LOS ANGELES – Does every executive at your company feel free to storm into your office and scream at you that you’re making a huge mistake that’s jeopardizing the future of the entire company, no matter what the circumstances?
Are you sure …?
If they don’t, then the CEOs on the 2012 Milken Global Conference panel “Leading Corporate Change” say that you’re just asking for problems down the road — problems that might blow up in your face much worse than you might possibly imagine.
“You want executives storming into your office, that’s how you know when you’ve built a great team,” said Steve Cloobeck, the CEO of Diamond Resorts International.
To get that crucial communication from the trusted members of their team, CEOs have to set the tone themselves to establish the proper feedback loop, said Todd Boehly, the President of Guggenheim Partners.
“If people don’t tell you where the weaknesses are, you can’t fix them,” Boehly said.
Setting the feedback loop isn’t even the hard part for CEOs, Bombardier CEO Pierre Beaudoin said. Instead, the real challenge is having the perception to peer deep into the ranks of the company’s managers and seeing who among them is suppressing the fight in your front-line employees.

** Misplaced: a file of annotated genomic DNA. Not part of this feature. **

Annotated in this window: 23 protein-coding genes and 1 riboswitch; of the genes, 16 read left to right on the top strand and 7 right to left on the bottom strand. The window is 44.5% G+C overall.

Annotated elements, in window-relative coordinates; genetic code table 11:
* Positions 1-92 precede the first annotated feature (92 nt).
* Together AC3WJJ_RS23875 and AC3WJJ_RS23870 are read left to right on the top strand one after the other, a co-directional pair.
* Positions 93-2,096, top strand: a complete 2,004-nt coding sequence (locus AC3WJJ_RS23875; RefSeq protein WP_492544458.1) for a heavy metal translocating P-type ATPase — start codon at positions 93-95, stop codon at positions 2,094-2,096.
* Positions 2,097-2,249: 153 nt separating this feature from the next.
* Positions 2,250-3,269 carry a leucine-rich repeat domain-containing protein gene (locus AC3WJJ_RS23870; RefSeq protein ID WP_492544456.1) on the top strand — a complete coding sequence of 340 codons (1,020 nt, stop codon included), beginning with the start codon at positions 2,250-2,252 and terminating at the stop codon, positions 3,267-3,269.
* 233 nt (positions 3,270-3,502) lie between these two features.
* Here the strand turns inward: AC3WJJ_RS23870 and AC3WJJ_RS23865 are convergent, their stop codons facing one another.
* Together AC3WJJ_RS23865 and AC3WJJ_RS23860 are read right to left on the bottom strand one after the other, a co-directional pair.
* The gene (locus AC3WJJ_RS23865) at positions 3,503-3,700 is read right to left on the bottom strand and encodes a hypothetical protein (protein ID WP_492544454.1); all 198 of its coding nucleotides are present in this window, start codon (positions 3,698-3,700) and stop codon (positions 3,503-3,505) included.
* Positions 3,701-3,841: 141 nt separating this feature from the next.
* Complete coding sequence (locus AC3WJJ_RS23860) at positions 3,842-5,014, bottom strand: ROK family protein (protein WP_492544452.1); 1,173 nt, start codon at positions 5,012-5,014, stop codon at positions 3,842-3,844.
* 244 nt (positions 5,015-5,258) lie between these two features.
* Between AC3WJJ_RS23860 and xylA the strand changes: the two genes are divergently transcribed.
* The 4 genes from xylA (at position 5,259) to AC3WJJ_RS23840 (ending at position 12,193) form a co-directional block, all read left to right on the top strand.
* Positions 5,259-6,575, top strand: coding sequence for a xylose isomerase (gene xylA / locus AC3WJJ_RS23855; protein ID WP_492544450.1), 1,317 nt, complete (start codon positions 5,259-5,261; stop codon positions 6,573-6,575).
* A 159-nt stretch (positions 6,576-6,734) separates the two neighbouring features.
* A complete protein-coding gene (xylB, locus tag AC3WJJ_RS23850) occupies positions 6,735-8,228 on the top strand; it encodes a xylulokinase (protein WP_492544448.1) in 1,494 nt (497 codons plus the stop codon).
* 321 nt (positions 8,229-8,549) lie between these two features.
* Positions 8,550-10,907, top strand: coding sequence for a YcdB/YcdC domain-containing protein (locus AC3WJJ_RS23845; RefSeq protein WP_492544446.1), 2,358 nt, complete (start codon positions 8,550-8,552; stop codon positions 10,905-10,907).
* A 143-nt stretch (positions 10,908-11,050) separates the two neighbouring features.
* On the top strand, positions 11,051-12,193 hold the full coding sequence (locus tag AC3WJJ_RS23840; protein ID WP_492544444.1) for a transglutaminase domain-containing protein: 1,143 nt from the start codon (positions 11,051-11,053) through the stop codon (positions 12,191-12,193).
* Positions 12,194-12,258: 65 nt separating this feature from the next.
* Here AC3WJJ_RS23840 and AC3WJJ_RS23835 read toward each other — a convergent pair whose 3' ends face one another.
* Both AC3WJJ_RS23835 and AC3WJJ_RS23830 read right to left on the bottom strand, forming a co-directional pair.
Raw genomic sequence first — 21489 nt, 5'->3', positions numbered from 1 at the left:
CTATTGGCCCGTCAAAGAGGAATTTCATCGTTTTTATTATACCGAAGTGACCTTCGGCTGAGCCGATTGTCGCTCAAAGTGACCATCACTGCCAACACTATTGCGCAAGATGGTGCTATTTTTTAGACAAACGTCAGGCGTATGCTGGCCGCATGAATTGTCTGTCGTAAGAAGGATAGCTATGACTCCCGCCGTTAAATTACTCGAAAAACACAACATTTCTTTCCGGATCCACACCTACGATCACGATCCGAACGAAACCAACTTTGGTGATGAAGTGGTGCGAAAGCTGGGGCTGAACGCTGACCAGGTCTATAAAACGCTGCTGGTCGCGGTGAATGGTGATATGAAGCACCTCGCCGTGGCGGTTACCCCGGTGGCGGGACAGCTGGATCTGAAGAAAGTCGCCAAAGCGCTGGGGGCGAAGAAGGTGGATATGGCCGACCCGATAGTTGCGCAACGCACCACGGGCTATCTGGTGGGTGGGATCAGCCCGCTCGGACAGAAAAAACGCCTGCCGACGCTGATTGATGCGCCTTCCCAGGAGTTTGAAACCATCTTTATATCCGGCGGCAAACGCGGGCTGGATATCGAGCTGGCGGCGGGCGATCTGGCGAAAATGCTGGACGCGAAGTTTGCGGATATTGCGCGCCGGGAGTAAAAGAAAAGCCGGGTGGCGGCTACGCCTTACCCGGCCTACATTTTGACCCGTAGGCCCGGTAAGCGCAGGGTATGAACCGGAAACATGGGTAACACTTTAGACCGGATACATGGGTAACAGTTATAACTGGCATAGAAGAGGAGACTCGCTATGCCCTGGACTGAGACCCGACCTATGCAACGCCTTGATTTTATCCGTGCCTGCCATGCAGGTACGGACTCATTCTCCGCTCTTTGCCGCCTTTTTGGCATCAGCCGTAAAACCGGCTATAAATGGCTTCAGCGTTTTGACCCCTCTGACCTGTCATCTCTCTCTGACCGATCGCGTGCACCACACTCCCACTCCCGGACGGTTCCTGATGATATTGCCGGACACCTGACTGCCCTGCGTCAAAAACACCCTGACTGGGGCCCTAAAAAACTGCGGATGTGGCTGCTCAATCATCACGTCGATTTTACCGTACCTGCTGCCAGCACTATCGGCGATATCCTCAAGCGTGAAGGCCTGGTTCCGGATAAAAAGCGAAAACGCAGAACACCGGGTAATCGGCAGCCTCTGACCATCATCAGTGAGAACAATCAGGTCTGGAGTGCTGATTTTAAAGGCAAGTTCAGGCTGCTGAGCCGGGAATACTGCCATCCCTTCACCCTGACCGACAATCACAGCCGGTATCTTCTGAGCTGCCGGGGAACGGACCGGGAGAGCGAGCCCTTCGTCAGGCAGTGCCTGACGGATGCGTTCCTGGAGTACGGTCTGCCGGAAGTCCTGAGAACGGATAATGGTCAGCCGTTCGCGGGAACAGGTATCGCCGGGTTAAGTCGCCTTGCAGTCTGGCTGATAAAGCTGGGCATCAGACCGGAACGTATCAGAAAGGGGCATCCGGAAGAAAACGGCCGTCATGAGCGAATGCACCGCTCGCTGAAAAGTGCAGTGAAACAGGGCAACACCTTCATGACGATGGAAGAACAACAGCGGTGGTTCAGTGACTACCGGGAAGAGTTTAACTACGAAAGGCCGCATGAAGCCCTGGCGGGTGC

“If a manager yells and screams and says, ‘Don’t come to me with those problems,’ then you’re not going to hear about them,” Beaudoin said.
Corporate Change and Culture: The Dissenters Will Just … Leave
The CEOs on the panel discussed the key steps they took when their company had lost its way or forgotten its mission and for every single one re-establishing the corporate culture and values and making sure the right executive team was in place were major components of an overhaul.
Knowledge Universe CEO Tom Wyatt described how, when he took over as the CEO of Old Navy, the company had forgotten who they served, what the target market was and had even taken the now-infamous fun and quirky spirit out of the stores.
They had to “just get the spirit of the company back,” Wyatt said. To help make that happen, Wyatt helped the company leadership re-define a persona of the company’s target market and establish a new company culture that put the customer first again.
And what did he do with the inevitable dissenters that were left over from the old guard before he took over?
“When the culture gets strong enough, people opt out,” Wyatt said. “That when I was really proud.”
However, Bombardier’s Beaudoin cautioned that it goes both ways – and often the CEO has to force himself to look at his own behavior and bad habits as well.
“Re-capturing your culture … not only is it communicating with your employees, but the leader needs to acknowledge they’ve taken on some bad habits and also address themselves,” Beaudoin said.
Not only that, the CEO also has to push himself to delegate and give the reigns over to the lower ranks.
Top executives have to “enable the employees … give them the tools to go beyond their responsibilities,” Beaudoin said.